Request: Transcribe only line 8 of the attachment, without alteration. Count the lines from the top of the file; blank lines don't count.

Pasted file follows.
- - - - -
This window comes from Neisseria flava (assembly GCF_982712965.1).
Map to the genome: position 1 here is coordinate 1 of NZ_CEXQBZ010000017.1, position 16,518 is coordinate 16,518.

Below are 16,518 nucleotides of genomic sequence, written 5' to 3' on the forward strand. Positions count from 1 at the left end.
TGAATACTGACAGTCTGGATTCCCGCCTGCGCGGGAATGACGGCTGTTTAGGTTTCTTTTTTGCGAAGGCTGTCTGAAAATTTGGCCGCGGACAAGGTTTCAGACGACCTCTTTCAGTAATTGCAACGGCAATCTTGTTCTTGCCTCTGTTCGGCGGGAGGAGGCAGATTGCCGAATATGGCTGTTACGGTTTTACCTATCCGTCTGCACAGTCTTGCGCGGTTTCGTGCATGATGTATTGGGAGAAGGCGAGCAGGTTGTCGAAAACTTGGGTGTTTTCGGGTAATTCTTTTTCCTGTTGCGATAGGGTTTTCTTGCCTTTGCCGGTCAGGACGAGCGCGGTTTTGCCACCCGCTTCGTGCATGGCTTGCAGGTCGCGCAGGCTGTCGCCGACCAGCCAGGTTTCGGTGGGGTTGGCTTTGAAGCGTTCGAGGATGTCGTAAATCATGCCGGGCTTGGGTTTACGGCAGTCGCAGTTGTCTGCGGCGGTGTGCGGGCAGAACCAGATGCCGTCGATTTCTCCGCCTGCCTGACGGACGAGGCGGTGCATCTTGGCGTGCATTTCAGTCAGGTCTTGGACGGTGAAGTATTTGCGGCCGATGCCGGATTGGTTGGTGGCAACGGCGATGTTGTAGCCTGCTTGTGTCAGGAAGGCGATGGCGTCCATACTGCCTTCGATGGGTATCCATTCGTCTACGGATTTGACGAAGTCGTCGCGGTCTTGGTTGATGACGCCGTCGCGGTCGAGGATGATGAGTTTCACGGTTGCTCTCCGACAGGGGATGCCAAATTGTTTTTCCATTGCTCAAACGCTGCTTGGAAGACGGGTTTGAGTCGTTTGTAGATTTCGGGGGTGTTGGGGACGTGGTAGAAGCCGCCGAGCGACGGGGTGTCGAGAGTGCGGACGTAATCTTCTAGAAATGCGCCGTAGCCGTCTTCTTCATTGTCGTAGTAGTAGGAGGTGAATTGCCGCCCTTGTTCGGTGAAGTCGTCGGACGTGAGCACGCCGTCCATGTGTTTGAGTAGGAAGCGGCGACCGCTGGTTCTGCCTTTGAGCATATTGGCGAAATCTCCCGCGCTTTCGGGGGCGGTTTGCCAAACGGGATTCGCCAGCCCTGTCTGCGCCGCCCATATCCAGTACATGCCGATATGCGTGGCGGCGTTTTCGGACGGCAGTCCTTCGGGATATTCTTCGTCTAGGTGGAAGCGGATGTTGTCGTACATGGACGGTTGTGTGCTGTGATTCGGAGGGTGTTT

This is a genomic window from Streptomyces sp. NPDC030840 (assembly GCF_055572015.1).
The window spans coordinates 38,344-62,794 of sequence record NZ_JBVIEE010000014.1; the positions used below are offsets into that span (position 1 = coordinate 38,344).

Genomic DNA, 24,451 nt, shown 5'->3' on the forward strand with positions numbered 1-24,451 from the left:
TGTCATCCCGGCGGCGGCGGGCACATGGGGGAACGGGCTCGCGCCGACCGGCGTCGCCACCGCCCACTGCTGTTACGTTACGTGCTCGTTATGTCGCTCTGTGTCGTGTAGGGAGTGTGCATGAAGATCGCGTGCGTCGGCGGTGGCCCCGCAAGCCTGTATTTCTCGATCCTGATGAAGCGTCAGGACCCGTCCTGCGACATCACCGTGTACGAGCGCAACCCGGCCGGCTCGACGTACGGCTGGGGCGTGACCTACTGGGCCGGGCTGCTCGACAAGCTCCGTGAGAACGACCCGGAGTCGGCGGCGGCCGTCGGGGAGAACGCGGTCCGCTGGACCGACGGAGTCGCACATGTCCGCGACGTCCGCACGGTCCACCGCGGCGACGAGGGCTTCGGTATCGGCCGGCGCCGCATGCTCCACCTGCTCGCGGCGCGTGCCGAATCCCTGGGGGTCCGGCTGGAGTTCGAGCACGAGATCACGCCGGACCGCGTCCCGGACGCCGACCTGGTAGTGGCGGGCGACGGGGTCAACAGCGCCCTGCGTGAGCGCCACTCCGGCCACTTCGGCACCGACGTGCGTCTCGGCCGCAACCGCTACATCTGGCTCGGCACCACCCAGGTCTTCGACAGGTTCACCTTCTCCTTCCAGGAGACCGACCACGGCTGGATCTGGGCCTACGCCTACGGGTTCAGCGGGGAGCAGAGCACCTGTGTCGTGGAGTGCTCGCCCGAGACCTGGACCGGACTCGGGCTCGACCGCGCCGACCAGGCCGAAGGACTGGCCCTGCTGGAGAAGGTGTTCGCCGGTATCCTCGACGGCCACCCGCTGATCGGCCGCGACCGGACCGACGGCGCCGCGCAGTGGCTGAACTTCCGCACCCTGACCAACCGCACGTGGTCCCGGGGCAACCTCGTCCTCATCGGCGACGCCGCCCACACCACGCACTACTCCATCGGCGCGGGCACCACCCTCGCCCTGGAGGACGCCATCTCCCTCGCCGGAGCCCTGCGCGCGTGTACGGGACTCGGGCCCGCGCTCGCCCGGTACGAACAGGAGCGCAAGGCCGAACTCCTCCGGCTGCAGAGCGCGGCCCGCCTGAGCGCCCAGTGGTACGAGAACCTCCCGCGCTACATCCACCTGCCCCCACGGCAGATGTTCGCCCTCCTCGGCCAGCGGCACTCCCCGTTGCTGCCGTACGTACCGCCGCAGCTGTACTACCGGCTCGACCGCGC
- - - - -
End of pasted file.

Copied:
TGTCATCCCGGCGGCGGCGGGCACATGGGGGAACGGGCTCGCGCCGACCGGCGTCGCCACCGCCCACTGCTGTTACGTTACGTGCTCGTTATGTCGCTCTGTGTCGTGTAGGGAGTGTGCATGAAGATCGCGTGCGTCGGCGGTGGCCCCGCAAGCCTGTATTTCTCGATCCTGATGAAGCGTCAGGACCCGTCCTGCGACATCACCGTGTACGAGCGCAACCCGGCCGGCTCGACGTACGGCTGGGGCGTGACCTACTGGGCCGGGCTGCTCGACAAGCTCCGTGAGAACGACCCGGAGTCGGCGGCGGCCGTCGGGGAGAACGCGGTCCGCTGGACCGACGGAGTCGCACATGTCCGCGACGTCCGCACGGTCCACCGCGGCGACGAGGGCTTCGGTATCGGCCGGCGCCGCATGCTCCACCTGCTCGCGGCGCGTGCCGAATCCCTGGGGGTCCGGCTGGAGTTCGAGCACGAGATCACGCCGGACCGCGTCCCGGACGCCGACCTGGTAGTGGCGGGCGACGGGGTCAACAGCGCCCTGCGTGAGCGCCACTCCGGCCACTTCGGCACCGACGTGCGTCTCGGCCGCAACCGCTACATCTGGCTCGGCACCACCCAGGTCTTCGACAGGTTCACCTTCTCCTTCCAGGAGACCGACCACGGCTGGATCTGGGCCTACGCCTACGGGTTCAGCGGGGAGCAGAGCACCTGTGTCGTGGAGTGCTCGCCCGAGACCTGGACCGGACTCGGGCTCGACCGCGCCGACCAGGCCGAAGGACTGGCCCTGCTGGAGAAGGTGTTCGCCGGTATCCTCGACGGCCACCCGCTGATCGGCCGCGACCGGACCGACGGCGCCGCGCAGTGGCTGAACTTCCGCACCCTGACCAACCGCACGTGGTCCCGGGGCAACCTCGTCCTCATCGGCGACGCCGCCCACACCACGCACTACTCCATCGGCGCGGGCACCACCCTCGCCCTGGAGGACGCCATCTCCCTCGCCGGAGCCCTGCGCGCGTGTACGGGACTCGGGCCCGCGCTCGCCCGGTACGAACAGGAGCGCAAGGCCGAACTCCTCCGGCTGCAGAGCGCGGCCCGCCTGAGCGCCCAGTGGTACGAGAACCTCCCGCGCTACATCCACCTGCCCCCACGGCAGATGTTCGCCCTCCTCGGCCAGCGGCACTCCCCGTTGCTGCCGTACGTACCGCCGCAGCTGTACTACCGGCTCGACCGCGC